There's just no wiggle in this frame
Out back a combination of large tubes, double row 6801 sealed bearings and a 142 x 12mm thru-axle mean the perfectly stiff. Neil Gardiner, SwiftCarbon's marketing manager, told us that 100g of carbon was added to this area with the design goal of creating the stiffest race frame going.
Having pushed the bike into corners, along with forcefully flexing the rear wheel, we can attest that this is arguably the stiffest cross-country race frame going – front and rear. On the trail, this means absolute accuracy, efficiency and confidence when cornering hard, bombing a descent or flat-out sprinting.
The rocker link is placed quite high on the frame, and our tester did knock his knees on it occasionally, but he does have an extremely narrow pedalling stance
The shock is placed straight underneath the raised top tube, so the stiff carbon rocker sits wider than the rest of the frame. Our extremely narrow-stanced rider did occasionally knock his knees on it, but its perfectly smooth finish and countersunk bolts meant it never caused discomfort.
The sizing of the Evil Twin runs fairly long and low, and with just four sizes on offer, this is a good thing. The size range ends with a large, so the very tallest riders will be left without a ride, but smaller riders should comfortably find a fit, especially with the 27.5in wheeled extra-small option. The short head tube means those seeking a low and aggressive position to counter the large 29er wheels will be pleased.
The longer top tube may mean that some riders will need a shorter stem. This would help to quicken the handling and allow for better descending control, without denting the Evil Twin's climbing prowess.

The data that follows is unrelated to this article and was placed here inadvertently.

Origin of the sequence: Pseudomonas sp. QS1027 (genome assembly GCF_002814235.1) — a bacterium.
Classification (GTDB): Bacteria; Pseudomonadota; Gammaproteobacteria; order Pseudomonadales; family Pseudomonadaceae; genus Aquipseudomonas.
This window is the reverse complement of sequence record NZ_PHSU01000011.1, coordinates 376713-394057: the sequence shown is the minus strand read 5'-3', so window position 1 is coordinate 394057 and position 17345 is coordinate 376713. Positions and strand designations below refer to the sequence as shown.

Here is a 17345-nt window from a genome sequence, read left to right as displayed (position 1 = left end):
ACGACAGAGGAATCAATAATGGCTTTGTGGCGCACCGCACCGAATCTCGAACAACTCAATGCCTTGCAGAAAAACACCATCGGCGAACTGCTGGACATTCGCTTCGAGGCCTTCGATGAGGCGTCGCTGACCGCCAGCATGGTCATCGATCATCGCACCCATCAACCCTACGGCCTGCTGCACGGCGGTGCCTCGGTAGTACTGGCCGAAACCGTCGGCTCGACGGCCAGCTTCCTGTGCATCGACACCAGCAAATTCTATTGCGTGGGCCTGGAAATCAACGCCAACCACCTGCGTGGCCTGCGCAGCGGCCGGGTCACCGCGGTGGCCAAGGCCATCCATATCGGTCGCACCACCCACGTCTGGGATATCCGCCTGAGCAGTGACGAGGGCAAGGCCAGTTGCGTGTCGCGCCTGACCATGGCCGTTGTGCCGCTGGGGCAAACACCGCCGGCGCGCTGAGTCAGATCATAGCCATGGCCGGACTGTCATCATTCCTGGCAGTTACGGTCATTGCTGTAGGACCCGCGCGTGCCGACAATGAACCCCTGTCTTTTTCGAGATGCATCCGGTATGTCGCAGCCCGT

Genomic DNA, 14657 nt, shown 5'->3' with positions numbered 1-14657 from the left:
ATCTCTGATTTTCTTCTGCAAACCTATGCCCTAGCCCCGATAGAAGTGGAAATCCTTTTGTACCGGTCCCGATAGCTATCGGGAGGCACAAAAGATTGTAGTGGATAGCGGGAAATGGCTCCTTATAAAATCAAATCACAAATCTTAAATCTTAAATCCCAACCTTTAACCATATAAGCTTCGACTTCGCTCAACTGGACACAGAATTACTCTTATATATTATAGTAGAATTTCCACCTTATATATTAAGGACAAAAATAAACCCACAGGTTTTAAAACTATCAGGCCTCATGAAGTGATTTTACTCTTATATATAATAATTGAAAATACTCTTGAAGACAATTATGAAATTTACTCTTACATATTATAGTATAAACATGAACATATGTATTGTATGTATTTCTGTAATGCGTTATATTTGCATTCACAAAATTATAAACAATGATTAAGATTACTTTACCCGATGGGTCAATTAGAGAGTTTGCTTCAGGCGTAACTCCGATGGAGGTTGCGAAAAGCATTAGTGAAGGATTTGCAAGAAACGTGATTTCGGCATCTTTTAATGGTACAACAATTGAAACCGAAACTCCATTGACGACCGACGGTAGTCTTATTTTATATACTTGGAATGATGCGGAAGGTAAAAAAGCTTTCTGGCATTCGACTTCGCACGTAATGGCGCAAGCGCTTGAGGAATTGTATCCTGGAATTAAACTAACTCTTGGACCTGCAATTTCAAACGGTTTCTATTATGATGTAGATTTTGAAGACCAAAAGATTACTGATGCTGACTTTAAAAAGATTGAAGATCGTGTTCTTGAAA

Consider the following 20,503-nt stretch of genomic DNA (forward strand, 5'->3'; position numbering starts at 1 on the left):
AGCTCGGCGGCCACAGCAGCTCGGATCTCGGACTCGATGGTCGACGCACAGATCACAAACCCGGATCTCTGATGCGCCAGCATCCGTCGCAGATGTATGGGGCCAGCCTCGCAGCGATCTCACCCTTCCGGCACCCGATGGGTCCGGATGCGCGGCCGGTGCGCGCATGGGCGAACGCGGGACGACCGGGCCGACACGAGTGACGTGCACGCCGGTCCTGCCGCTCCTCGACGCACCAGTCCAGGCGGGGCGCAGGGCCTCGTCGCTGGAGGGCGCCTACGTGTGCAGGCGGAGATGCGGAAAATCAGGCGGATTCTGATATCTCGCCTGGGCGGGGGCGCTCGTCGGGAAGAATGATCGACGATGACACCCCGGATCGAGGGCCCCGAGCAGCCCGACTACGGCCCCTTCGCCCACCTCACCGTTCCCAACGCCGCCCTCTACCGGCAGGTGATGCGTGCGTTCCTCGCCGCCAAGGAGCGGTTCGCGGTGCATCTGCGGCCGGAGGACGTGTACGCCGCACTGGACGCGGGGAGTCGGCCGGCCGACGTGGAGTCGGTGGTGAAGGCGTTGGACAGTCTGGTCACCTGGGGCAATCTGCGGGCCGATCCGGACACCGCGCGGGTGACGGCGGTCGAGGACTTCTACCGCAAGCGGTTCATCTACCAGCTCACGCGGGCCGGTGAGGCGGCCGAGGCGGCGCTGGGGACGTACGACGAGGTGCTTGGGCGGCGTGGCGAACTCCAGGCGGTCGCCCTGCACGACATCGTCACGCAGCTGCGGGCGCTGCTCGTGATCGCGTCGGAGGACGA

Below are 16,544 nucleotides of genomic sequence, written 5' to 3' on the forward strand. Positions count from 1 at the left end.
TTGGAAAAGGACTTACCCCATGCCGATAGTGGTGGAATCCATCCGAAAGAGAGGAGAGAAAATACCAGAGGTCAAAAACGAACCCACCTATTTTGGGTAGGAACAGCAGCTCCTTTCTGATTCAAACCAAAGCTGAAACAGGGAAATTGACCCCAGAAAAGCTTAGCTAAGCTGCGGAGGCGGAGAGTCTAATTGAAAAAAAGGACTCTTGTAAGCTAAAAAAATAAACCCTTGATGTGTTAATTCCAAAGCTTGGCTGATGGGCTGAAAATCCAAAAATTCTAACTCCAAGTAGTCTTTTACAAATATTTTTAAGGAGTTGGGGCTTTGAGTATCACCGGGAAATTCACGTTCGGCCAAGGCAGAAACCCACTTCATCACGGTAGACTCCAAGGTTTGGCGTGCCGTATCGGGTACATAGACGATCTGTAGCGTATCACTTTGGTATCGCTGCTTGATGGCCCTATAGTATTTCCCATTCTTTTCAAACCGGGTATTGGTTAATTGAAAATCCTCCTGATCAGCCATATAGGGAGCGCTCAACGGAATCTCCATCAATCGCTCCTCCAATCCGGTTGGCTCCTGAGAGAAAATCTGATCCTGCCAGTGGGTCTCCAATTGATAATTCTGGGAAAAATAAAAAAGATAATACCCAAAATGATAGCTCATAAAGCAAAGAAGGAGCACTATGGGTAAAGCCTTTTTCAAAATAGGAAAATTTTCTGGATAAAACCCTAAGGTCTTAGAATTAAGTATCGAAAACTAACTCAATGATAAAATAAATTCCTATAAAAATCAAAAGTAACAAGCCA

Frame: Stiff beyond belief and built for easy service
Given the SwiftCarbon brand name, the material that the Evil Twin is made from doesn't come as a surprise. Although the bike is engineered by European and South African experts, it's actually made in China. Swift states that the world's best composite manufacturing can be found there.
The latest manufacturing techniques have been employed to ensure wrinkle-free compaction of the carbon. The frame's back end has an asymmetric layout, with the bottom bracket, seat tube and chainstays all swooping in various directions to allow for front derailleur clearance and enhanced stiffness.
Designed with a helping hand from single-pivot expert and fellow South African Patrick Morewood (Mr Pyga bicycles), the Evil Twin employs a single pivot layout with a lowly-placed seatstay pivot.
While the PF30 bottom bracket shell is carbon, the 1 1/8 to 1 1/2in tapered head tube uses alloy inserts, which are more durable than carbon.
No stress if you strip the brake mount threads
One feature that's quite forward-thinking is stealth dropper seatpost compatibility, given how regularly such posts are used for technical courses.
Swift supplies the frame with both alloy and titanium pivot hardware depending on just how light you want to go, and the replaceable thread inserts in the 160mm rear post-mount brake bracket are a bonus too.
Nowhere for mud to clog
With no bridges on the chainstay or seatstays, tyre clearance is kept wide open and long days in rain-drenched soil aren't likely to end with a mud-clogged rear end.
The bike comes with a direct-mount front derailleur mount, and although our sample was left bare, Gardiner told us that a cover – which doubles as a CO2 canister holder – is on the way.